Throwback Interview: LHHNY Cast On Race


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Love & Hip Hop Season 4 Cast Race Answers

VIBE has an upcoming Race issue coming up. What was the first time you were aware of what racism was?

Nya Lee: I think it’s stupid, I’m so mad that it still exists, but it does. You have to be very careful about what you say because, even me, sometimes I get caught out there saying the wrong thing and not thinking. So I think everyone has to be really careful about what they say. I’m just praying to God one day that shit is non-existent because it’s dumb. Now everyone is doing their own thing, there should be no more stigmas, as far as race and where you’re from.

Cyn Santana: I’m open to whatever: Chinese, Black, Dominican, Puerto Rican, I don’t care. Rich, nah I’m just playing.

Rich Dollaz: At the end of the day we’ve all had situations that we’ve come up in and being in New York, which is the ultimate melting pot, I think that racism is prevalent around the country. I think that all things considered it’s sad that it still goes on today because with the way social media is putting everyone on an even playing field; I think that it really should have gone by the wayside, but it hasn’t. With that being said we’re going to do what we’ve got to do. I’m against it 100%. Racism is a horrible thing, but I don’t think it’s going anywhere.

What is the funniest misconception about your race that you’ve heard?

Nya Lee: Yeah everyone thinks I’m Dominican and I’m like ‘no I’m black’ and they’re like ‘wow you’re pretty for a black girl’ and I’m like ‘what do you mean?!’ There are a whole bunch of beautiful black girls, a whole bunch of beautiful Latinas and every race has pretty…if you’re pretty, you’re pretty. I don’t think it has anything to do with your race. I do get a lot of ‘are you sure you’re not Dominican?’ and I’m like ‘yes I’m sure I’m not Dominican.’

Tara Wallace: I would say when I first moved here they would say ‘oh you look Dominican’ and I’d be like ‘no I’m from Mississippi we all look like this.’

Tahiry Jose: Wow, funniest misconception is that we don’t wear socks. Hahaha Dominicans don’t wear socks. Misconception about our race that we hate Puerto Ricans, that we hate black people. No, that’s not true.

Can you share a personal story of a time you experienced racism?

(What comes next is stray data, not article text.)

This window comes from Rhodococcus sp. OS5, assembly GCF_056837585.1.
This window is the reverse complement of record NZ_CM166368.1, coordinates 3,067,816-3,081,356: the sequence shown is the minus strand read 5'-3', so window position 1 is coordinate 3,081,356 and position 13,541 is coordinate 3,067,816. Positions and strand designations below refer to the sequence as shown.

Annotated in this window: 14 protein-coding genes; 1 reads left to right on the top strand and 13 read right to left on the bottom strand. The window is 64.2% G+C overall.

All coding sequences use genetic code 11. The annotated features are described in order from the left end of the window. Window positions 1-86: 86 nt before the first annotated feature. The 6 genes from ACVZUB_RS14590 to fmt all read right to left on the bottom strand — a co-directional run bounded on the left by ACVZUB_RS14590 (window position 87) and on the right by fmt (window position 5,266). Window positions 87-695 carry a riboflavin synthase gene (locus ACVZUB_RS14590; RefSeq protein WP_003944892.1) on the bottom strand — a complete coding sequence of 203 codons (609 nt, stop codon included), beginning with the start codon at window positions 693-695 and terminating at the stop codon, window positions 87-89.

Nya Lee: I went out on a date with an Italian guy that didn’t like black men. So we were at the dinner table and the guy was just like ‘I can’t stand black men’ and I was like ‘you know what my father’s black and now you’re going too much’. So that probably was like my closest incident with racism and I had to walk out of that dinner and throw a drink on him and go all ghetto because I just felt like it was inappropriate. Me being a black girl you brought to this date and you’re talking about, my father’s a black man so that was probably like the only time I dealt with racism.

Yandy Smith: Being in music, when I walk into a room people always think ‘oh she must just do hip-hop’. But I’ve worked with some of the greats, I’ve worked with a lot of people that aren’t only hip-hop. Even from my label that I’m starting with Rich; people are always like ‘oh so you’re looking for the next great hip-hop [act], someone asked that question today ‘oh so you’re looking for the next huge hip-hop thing?’ No, I’m looking for any music, anyone that’s talented that can generate income. I don’t care if it’s salsa. I don’t care if it’s pop. I don’t care if it’s opera, if you’re talented I’m into you, I’m interested.

Erica Mena: I work very hard for my money. Me being of an ethnicity, I’m Spanish, I get looked at crazy for buying Celine bags and buying her shoes. There’s times where I walk in and, we wear the same size, so I buy the double of every style of shoes, so she can have it and I have it. I get that a lot, but at the same time I’m kind of like I accept it because it’s kind of like people aren’t used to this (gestures to her and Cyn), so why would they be used to the fact of us of culture having money? It’s just another challenge and I’m willing to take it.

Tahiry Jose: The most recent is me walking into a 7-Eleven and he was of Indian decent and he kept saying ‘mira, mira’ and I’m in the front. I already was having a bad morning and he keeps saying ‘mira, mira’. So in my head I’m thinking to myself do I curse this individual out? Because he sees my complexion and he probably hears my accent and because of that I have to be a ‘mira, mira’. What is a ‘mira, mira’? I almost cursed him out and then I realised that maybe it was just ignorance. It was a sense of racism because to him you know he’s Indian and he’s thinking that because I’m light skin I must be a Latina and my name is ‘mira, mira’. So the girl on the register was like is your name ‘mira, mira’ and completely I almost lost it. Instead I said ‘yes sir, how are you?’ I just kept it moving.

Sometimes it’s not so much racism, it’s ignorance; people aren’t educated enough. I have a couple friends who are like ‘you people’ and I have to check them like who are you people? Who are you referring to? On the show we had a situation, where the girl said ‘you Spanish bitches’ and Spanish is a language. I deal with it on an everyday basis, it happens. It’s about how you deal with it and how you choose to educate the individual if you care enough about them to broaden their horizons. Other than that, it happens on an everyday basis, you just have to understand that it’s ignorance and that some people aren’t as well educated and move forward. Or try to teach them.

Was your family ok with you dating a black man?

Tahiry Jose: Absolutely, my family is ok with me dating whoever I love, whoever he is. No matter what color, shape, size. My mom it’s always like if you like it, I love him.

Check out more interviews with the cast of LHHNY below:



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